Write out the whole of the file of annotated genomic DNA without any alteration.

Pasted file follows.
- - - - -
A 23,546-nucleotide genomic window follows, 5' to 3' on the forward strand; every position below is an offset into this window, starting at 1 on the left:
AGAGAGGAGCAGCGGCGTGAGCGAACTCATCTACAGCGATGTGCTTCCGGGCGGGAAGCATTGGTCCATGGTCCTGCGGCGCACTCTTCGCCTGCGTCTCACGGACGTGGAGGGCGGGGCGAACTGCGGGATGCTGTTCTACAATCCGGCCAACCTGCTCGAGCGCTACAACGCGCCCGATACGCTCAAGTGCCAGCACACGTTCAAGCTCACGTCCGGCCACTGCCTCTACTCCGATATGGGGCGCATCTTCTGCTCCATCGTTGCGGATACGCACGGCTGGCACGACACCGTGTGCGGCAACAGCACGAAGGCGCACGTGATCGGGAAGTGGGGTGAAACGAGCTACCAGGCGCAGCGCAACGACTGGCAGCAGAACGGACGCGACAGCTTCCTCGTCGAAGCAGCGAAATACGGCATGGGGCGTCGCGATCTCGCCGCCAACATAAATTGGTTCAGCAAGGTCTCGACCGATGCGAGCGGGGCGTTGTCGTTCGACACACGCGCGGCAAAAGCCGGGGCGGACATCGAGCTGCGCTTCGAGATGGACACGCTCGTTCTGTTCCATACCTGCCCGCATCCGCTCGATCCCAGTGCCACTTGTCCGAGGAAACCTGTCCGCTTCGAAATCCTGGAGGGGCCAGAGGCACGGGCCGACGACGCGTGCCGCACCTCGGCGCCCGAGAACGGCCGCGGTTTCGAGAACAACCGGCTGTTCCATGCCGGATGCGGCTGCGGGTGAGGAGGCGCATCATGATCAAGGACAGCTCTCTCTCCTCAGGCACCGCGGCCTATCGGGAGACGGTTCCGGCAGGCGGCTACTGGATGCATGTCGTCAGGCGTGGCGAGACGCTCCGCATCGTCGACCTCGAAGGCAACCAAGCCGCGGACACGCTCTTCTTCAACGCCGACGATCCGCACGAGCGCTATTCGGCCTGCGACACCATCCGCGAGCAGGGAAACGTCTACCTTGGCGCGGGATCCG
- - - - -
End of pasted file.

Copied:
A 23,546-nucleotide genomic window follows, 5' to 3' on the forward strand; every position below is an offset into this window, starting at 1 on the left:
AGAGAGGAGCAGCGGCGTGAGCGAACTCATCTACAGCGATGTGCTTCCGGGCGGGAAGCATTGGTCCATGGTCCTGCGGCGCACTCTTCGCCTGCGTCTCACGGACGTGGAGGGCGGGGCGAACTGCGGGATGCTGTTCTACAATCCGGCCAACCTGCTCGAGCGCTACAACGCGCCCGATACGCTCAAGTGCCAGCACACGTTCAAGCTCACGTCCGGCCACTGCCTCTACTCCGATATGGGGCGCATCTTCTGCTCCATCGTTGCGGATACGCACGGCTGGCACGACACCGTGTGCGGCAACAGCACGAAGGCGCACGTGATCGGGAAGTGGGGTGAAACGAGCTACCAGGCGCAGCGCAACGACTGGCAGCAGAACGGACGCGACAGCTTCCTCGTCGAAGCAGCGAAATACGGCATGGGGCGTCGCGATCTCGCCGCCAACATAAATTGGTTCAGCAAGGTCTCGACCGATGCGAGCGGGGCGTTGTCGTTCGACACACGCGCGGCAAAAGCCGGGGCGGACATCGAGCTGCGCTTCGAGATGGACACGCTCGTTCTGTTCCATACCTGCCCGCATCCGCTCGATCCCAGTGCCACTTGTCCGAGGAAACCTGTCCGCTTCGAAATCCTGGAGGGGCCAGAGGCACGGGCCGACGACGCGTGCCGCACCTCGGCGCCCGAGAACGGCCGCGGTTTCGAGAACAACCGGCTGTTCCATGCCGGATGCGGCTGCGGGTGAGGAGGCGCATCATGATCAAGGACAGCTCTCTCTCCTCAGGCACCGCGGCCTATCGGGAGACGGTTCCGGCAGGCGGCTACTGGATGCATGTCGTCAGGCGTGGCGAGACGCTCCGCATCGTCGACCTCGAAGGCAACCAAGCCGCGGACACGCTCTTCTTCAACGCCGACGATCCGCACGAGCGCTATTCGGCCTGCGACACCATCCGCGAGCAGGGAAACGTCTACCTTGGCGCGGGATCCG